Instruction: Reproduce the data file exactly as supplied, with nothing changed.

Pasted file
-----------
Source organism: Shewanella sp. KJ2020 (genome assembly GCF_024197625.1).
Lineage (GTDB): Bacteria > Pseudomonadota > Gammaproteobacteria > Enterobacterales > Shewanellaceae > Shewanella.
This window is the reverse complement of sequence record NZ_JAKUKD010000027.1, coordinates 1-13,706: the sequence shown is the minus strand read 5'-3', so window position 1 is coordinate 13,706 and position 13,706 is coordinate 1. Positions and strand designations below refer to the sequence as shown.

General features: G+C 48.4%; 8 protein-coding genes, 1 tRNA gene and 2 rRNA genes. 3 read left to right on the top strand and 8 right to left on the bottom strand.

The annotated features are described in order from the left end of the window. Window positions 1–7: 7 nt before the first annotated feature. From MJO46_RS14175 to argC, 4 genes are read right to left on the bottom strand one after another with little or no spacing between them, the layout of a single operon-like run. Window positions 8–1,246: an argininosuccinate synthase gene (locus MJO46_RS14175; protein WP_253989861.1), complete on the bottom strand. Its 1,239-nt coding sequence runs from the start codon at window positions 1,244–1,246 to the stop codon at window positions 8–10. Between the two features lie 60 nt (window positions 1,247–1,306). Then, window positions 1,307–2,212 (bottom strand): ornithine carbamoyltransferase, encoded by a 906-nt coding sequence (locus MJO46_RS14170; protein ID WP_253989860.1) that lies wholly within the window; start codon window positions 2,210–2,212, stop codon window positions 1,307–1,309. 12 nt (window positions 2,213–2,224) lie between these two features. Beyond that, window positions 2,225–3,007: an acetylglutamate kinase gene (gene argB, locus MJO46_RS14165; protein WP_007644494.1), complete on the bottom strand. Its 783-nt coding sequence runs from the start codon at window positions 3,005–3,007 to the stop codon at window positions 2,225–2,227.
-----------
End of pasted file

Source organism: Shewanella sp. KJ2020 (genome assembly GCF_024197625.1).
Lineage (GTDB): Bacteria > Pseudomonadota > Gammaproteobacteria > Enterobacterales > Shewanellaceae > Shewanella.
This window is the reverse complement of sequence record NZ_JAKUKD010000027.1, coordinates 1-13,706: the sequence shown is the minus strand read 5'-3', so window position 1 is coordinate 13,706 and position 13,706 is coordinate 1. Positions and strand designations below refer to the sequence as shown.

General features: G+C 48.4%; 8 protein-coding genes, 1 tRNA gene and 2 rRNA genes. 3 read left to right on the top strand and 8 right to left on the bottom strand.

The annotated features are described in order from the left end of the window. Window positions 1–7: 7 nt before the first annotated feature. From MJO46_RS14175 to argC, 4 genes are read right to left on the bottom strand one after another with little or no spacing between them, the layout of a single operon-like run. Window positions 8–1,246: an argininosuccinate synthase gene (locus MJO46_RS14175; protein WP_253989861.1), complete on the bottom strand. Its 1,239-nt coding sequence runs from the start codon at window positions 1,244–1,246 to the stop codon at window positions 8–10. Between the two features lie 60 nt (window positions 1,247–1,306). Then, window positions 1,307–2,212 (bottom strand): ornithine carbamoyltransferase, encoded by a 906-nt coding sequence (locus MJO46_RS14170; protein ID WP_253989860.1) that lies wholly within the window; start codon window positions 2,210–2,212, stop codon window positions 1,307–1,309. 12 nt (window positions 2,213–2,224) lie between these two features. Beyond that, window positions 2,225–3,007: an acetylglutamate kinase gene (gene argB, locus MJO46_RS14165; protein WP_007644494.1), complete on the bottom strand. Its 783-nt coding sequence runs from the start codon at window positions 3,005–3,007 to the stop codon at window positions 2,225–2,227.